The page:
‘For Honor’: Ubisoft Lashes Out Against Claim That Game Perks Cost Over $700

Ubisoft’s For Honor has recently come under fire for price gouging players on in-game purchases. According to TechSpot, a Reddit user spent the weekend crunching numbers and determined that it would cost $732 to unlock everything in the game.

According to redditor Bystander007, it requires 91,500 “Steel” (the name of the in-game currency) to unlock all of the content for each type of hero. Since there are 12 heroes, it would take over a million Steel to buy everything in the game. Plugging that into the cost to buy Steel with real money, a player would need to purchase more than seven $100 Steel packages. He concludes that since the game also costs between $60-100, the total cost of the game is around $800.

Bystander007 also went on to calculate the approximate amount of time it would take a player to purchase everything using only Steel earned by playing and asserts that it would take 5,200 hours or roughly two-and-a-half years for a casual player to earn enough in-game currency to buy everything.

He believes it is unfair of Ubisoft to charge for content in For Honor that he feels he has already paid for, especially at such a high price. To him, if the content is in the base game, then it should be included in the purchase price. He has no qualms with the company adding content and charging for it later.

According to Ars Technica, Ubisoft Montreal Game Director Damien Kieken points out that the developers never intended for players to unlock all the extra content in For Honor. They did not even design it for players to play as all 12 characters.

“Kieken says the team designed For Honor around the idea that most players would ‘play one to three characters’ rather than trying to unlock content for all 12,” Ars Technica said.

The thought was to have players spend a little time leveling up their character, a substantial amount of time improving their gear to the top tier, and then the rest of the time earning Steel to purchase cosmetics and other in-game perks. For the most part, this is what they have seen so far since release. Most players focus on one character, and a few have two or three.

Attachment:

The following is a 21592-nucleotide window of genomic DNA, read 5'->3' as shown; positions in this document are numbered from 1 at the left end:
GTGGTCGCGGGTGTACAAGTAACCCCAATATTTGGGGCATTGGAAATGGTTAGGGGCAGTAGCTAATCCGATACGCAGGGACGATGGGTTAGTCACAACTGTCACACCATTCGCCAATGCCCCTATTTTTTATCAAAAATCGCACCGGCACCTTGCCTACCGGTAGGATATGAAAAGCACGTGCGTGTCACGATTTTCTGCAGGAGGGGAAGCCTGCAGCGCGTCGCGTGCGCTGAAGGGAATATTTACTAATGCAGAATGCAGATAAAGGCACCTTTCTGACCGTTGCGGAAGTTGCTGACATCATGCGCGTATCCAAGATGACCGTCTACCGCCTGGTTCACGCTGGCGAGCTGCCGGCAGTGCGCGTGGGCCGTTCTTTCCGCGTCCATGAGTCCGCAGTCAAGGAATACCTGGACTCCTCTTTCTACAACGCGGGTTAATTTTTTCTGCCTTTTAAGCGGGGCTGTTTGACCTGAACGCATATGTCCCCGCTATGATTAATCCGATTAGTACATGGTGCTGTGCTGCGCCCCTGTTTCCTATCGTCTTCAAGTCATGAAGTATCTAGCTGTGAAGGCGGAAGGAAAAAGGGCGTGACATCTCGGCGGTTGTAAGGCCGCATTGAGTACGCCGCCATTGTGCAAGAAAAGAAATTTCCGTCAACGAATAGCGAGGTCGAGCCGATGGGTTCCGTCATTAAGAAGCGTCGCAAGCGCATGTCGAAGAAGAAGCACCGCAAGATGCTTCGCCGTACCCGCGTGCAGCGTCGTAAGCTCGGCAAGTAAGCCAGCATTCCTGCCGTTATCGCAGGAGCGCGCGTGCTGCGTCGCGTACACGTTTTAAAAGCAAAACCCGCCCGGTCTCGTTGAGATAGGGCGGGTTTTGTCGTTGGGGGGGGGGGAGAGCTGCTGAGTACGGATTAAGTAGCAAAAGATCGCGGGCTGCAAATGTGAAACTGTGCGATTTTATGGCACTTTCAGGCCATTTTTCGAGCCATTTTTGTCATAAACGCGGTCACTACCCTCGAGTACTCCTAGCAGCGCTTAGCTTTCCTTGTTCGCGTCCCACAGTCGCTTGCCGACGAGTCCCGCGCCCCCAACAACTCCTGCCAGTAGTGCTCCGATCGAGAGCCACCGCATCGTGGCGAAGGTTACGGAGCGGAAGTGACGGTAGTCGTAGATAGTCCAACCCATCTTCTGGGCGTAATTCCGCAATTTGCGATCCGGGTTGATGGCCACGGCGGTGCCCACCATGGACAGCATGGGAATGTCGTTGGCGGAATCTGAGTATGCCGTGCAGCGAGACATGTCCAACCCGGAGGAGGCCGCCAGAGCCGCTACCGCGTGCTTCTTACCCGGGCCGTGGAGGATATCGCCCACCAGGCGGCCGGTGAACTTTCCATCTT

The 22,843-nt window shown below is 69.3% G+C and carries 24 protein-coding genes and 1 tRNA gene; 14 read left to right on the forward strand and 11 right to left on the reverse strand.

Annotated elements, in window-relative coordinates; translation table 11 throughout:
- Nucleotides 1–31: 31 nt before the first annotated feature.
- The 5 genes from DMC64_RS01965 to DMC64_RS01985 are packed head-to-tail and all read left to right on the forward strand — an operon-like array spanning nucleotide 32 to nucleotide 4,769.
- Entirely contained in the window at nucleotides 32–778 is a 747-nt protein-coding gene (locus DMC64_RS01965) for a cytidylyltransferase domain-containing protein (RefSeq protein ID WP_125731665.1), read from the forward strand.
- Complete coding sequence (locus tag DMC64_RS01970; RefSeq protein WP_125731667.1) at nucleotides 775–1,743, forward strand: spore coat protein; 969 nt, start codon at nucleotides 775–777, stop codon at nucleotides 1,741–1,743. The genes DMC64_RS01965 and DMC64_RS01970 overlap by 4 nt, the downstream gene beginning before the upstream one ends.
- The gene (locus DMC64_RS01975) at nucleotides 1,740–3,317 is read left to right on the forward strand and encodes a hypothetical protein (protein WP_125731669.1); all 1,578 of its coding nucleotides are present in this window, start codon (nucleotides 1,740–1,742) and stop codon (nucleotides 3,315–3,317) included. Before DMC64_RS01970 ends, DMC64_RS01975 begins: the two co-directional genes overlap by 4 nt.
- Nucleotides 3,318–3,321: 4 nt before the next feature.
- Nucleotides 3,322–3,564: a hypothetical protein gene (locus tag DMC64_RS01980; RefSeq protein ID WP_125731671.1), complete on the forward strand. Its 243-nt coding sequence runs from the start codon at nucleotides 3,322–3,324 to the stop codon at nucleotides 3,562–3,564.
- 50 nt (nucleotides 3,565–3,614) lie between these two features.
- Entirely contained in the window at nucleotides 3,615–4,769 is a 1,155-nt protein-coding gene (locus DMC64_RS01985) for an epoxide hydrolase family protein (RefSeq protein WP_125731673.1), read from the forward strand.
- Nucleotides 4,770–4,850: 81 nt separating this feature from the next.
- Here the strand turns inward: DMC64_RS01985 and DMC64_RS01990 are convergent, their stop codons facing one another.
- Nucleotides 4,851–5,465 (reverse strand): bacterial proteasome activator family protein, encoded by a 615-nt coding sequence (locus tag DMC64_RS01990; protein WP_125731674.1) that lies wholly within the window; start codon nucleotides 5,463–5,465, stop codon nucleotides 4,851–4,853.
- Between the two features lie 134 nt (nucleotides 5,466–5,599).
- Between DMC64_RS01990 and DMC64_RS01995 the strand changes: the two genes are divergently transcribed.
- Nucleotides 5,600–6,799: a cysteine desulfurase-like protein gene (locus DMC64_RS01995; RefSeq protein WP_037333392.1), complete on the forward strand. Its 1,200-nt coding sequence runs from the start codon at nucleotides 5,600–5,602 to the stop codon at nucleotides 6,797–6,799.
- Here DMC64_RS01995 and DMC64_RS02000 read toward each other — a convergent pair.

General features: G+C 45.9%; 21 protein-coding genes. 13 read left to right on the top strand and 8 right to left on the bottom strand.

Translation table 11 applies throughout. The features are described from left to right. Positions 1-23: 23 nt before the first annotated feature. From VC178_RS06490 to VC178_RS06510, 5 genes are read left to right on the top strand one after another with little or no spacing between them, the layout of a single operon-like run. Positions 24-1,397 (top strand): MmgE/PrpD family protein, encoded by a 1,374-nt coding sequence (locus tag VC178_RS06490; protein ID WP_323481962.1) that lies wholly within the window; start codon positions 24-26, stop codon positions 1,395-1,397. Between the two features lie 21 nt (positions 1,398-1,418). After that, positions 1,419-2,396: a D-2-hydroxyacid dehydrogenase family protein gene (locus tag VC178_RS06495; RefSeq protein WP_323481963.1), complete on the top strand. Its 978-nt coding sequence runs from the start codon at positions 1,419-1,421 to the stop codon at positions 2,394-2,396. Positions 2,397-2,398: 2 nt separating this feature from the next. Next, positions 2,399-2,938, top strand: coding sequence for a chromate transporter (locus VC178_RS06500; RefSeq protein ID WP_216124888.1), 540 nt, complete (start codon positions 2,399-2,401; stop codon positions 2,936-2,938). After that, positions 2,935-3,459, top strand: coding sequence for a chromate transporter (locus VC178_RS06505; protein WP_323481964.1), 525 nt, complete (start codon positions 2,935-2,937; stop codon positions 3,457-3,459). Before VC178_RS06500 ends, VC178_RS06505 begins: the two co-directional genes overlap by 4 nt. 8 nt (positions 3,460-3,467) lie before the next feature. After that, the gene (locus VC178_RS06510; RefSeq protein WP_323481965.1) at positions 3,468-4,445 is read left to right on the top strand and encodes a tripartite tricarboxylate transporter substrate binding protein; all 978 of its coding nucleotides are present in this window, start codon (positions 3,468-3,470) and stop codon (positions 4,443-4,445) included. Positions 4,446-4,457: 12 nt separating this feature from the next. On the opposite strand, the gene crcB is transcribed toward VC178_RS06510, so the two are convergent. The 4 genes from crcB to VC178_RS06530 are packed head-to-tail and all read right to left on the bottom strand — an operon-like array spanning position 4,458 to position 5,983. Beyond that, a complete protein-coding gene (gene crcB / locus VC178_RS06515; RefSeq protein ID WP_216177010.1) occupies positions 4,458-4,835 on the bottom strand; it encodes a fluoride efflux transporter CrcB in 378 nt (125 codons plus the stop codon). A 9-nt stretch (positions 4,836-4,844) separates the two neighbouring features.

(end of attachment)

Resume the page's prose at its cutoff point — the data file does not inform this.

Ubisoft views For Honor microtransactions as mostly cosmetic items; things that are not necessary to enjoy the action, but are fun to use and make your character unique. Kieken equates the in-game store to a brick-and-mortar store.

“When you go in the store, you don’t buy all the things they have [in one visit]. When you come back three months after, you want a new one. That’s really the same idea. We don’t expect them to buy everything; we just expect them to buy things they want right away because they don’t want to wait a week to get it.”

Gamers, by their very nature, tend to be very obsessive when it comes to collecting items in games. Years of finding every secret in Super Mario Bros. and Sonic the Hedgehog, and unlocking every possible item in fighters and RPGs have made many of them this way. The player that feels that he or she needs to unlock everything in a game is the same player who cannot walk by a barrel in an RPG without breaking it.

Ubisoft’s For Honor developers have poked at that stereotype and have said, “Hey, it’s okay. You don’t have to unlock everything in the game.”


Kieken also reminds players that the microtransactions are what support For Honor developers, who are continually working on aspects such as patches, “maps, and new heroes,” which will be added to the title “for free every few months.” Ubisoft must have a revenue stream if gamers expect to continue being supplied with fresh content.

However, that is not to say that the team at Ubisoft are ignoring the For Honor community’s concerns and all of the criticism that this has raised over the last week. Kieken notes that the feedback has “started an interesting discussion,” both within the community and among the developers. He assures players that their feedback is being heard and that the team is not averse to making changes. Ubisoft is confident that it can strike a balance with For Honor players that is mutually beneficial, but it is still “looking at the data.”

[Featured Image by Jordan Strauss/Invision for Ubisoft/AP Images]

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